Now that I've spent 180 hours and can put my thoughts on paper, would I consider Persona 5 Royal to be an essential treasure on the PlayStation 4? The short answer is yes, but with a big caveat. On its own, the new semester at Shujin Academy isn't worth the $60 price tag alone, and while the gameplay has been overhauled to be a little bit more open ended with how you can spend your time, that's still a major time investment you'll have to spend to reach the new story. If you've never played Persona 5 before, then snatching up a copy of Persona 5 Royal is simply the best way to play this story. However, if you've already spent one year wearing the mask already, you might need to have a small change in your cognition to see whether or not it's worth a second playthrough.
Review code provided by the publisher.
The post Persona 5 Royal Review – The Phantom Thieves Are Back In Action by Kai Powell appeared first on Wccftech.
The last time I remember immediately falling in love with a games colour palette - not its overall art style but just the foundational colours that make up the world - was Deus Ex: Human Revolution. Its black and gold aesthetic was outstanding in an era hallmarked by muddy browns and dull greys. In Other Waters had the same effect on me, and is even more beautiful in its simplicity. Made almost entirely of an inviting blue and yellow combination, this game sets itself up perfectly with just two colours.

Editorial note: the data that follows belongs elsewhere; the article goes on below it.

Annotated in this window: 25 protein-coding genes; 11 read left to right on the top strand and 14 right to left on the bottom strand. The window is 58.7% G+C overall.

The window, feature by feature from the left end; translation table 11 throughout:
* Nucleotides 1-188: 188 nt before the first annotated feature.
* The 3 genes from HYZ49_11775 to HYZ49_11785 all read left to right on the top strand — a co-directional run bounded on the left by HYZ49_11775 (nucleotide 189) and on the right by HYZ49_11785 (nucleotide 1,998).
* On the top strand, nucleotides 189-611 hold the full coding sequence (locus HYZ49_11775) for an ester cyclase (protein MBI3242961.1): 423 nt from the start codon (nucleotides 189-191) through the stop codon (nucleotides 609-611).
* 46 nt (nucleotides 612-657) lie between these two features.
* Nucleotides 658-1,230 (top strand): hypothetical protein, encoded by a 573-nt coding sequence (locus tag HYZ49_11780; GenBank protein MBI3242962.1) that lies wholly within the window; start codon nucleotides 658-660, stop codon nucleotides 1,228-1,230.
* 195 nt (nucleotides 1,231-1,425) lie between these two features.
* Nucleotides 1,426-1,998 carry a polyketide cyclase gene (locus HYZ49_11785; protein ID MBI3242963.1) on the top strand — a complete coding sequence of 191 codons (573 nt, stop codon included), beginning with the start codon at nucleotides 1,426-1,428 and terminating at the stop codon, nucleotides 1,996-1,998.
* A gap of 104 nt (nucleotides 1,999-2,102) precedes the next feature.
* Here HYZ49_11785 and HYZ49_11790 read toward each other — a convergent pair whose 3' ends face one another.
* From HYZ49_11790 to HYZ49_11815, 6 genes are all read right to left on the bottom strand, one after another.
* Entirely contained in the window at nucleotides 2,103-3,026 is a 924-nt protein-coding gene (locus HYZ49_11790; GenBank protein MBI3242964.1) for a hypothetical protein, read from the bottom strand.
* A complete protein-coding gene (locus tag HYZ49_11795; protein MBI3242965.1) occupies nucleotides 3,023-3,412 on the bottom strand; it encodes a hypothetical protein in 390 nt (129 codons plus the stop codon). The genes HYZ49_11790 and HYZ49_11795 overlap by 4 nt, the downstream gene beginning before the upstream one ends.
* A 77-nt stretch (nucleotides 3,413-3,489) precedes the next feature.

In Other Waters casts you as an exo-suit AI that is trying to help one scientist find another in a strange and sometimes dangerous ocean on an alien planet. You’ll have to scan the environment and plot routes across the ocean floor, getting brief written descriptions about the world around you, its native wildlife, and short conversations with the scientist you’re assisting. But that description doesn’t do justice to the game and how well it achieves its goals. You might be sitting there thinking that a game where you play as a diving suit with notions sounds boring, but you couldn’t be more wrong.